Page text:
With Synapse, Sankaet said he can typically get this done in about 30 days or less: “With us, you can get to market in about 30 days or less in most cases. If you are going to find a partner bank yourself, it usually takes 6 months to a year.”
If you are going to find a partner bank yourself, it usually takes 6 months to a year. — Sankaet Pathak
Many fintech companies are heavy on the engineering side of the issues. But the regulatory? This gets foggy pretty quickly.
The regulatory landscape is vast, varies between regions, and is ever changing. While the technical side is often understood by companies, they usually have very little expertise of how to implement their product and stay in compliance with governmental and other regulatory agencies.
Why are banks behind in AI/ machine learning?
Why aren’t traditional banks providing the AI to take care of these pain points? When we consider the technology-driven, fast-paced environment we all operate in, it seems these are obvious problems that a longstanding brick-and-mortar could handle. Why are banks behind in the AI field providing these services, culminating in the scenario above, where Sankaet had to physically walk into a bank with a stack of paperwork to provide verification?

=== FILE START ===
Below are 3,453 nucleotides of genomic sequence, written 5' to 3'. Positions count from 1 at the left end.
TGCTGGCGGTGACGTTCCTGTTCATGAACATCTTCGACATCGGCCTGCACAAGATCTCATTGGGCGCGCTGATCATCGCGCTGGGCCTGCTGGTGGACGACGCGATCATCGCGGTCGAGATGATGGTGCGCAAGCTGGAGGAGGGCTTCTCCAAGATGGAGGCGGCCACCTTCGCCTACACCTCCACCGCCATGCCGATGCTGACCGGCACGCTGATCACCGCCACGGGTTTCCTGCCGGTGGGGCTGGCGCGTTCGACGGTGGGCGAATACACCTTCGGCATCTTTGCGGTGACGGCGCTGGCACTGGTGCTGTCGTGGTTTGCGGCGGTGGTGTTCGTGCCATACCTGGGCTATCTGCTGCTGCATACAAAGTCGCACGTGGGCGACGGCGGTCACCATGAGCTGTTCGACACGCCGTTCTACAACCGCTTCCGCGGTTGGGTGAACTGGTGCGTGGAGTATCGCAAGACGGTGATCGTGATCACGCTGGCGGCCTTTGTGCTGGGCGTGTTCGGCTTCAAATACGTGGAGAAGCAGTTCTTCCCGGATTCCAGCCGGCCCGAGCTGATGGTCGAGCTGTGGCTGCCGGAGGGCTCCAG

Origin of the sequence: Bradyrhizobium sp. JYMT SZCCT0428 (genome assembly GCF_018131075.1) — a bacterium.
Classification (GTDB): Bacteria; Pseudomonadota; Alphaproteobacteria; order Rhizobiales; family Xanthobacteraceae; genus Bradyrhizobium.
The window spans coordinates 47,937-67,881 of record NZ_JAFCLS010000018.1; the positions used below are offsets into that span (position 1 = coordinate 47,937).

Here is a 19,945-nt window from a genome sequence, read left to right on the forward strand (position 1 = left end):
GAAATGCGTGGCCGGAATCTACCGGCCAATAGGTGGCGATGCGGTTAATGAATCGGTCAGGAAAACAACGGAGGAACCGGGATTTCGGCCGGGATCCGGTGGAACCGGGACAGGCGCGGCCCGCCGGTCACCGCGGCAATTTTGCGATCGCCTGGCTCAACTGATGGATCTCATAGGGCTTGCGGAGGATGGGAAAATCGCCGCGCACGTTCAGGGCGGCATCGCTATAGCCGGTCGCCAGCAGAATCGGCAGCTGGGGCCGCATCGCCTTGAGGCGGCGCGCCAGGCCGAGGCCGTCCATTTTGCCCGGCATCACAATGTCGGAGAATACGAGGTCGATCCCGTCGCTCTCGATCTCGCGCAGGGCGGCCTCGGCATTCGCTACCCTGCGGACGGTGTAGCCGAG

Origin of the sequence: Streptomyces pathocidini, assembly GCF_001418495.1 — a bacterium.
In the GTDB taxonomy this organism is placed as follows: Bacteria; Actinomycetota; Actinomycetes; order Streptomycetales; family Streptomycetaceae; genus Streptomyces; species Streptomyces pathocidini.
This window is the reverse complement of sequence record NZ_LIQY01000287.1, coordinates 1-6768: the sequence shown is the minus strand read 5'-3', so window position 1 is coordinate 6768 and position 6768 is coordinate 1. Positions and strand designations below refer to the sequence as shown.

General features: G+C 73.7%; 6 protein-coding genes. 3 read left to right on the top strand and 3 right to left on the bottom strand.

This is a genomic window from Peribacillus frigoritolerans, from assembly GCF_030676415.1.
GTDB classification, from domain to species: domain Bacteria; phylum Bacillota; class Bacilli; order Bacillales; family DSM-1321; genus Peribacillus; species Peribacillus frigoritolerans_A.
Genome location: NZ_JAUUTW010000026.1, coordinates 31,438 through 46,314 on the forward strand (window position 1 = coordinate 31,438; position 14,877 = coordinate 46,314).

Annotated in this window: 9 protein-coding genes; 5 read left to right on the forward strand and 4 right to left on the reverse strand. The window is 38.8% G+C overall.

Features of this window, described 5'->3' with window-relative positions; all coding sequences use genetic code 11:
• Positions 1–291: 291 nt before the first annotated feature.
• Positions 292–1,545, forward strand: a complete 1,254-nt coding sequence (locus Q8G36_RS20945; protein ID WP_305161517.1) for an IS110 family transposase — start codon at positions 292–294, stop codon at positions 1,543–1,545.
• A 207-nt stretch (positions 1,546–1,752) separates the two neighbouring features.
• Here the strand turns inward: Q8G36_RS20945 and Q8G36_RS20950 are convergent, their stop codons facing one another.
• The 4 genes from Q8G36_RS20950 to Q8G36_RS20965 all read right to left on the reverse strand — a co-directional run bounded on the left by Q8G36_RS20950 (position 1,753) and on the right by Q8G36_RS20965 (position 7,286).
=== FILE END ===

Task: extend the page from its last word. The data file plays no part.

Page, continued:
Sankaet said this isn’t actually an unusual issue. Because banks are trying to comply with various governmental agencies, identity verification is obviously a large but only one concern banks are handling. He listed off three reasons why banks are behind in automating these processes with AI:
- Most of the regulations are fairly new to banks. We tend to think of all these as long standing protocols. However, many of them, especially within the US, were developed after 9/11.
- Bank executives are not software proficient. The individuals making many of the decision on how account creation and other issues are solved aren’t necessarily software gurus.
- Budgetary issues. The way budgets are assigned by year, banks aren’t allocating appropriate funds to implement automation. So, the same issues are prolonged year to year.
The bank executive people are… not super technical themselves, which is worsened by the fact that machine learning is a fairly new technology – Sankaet Pathak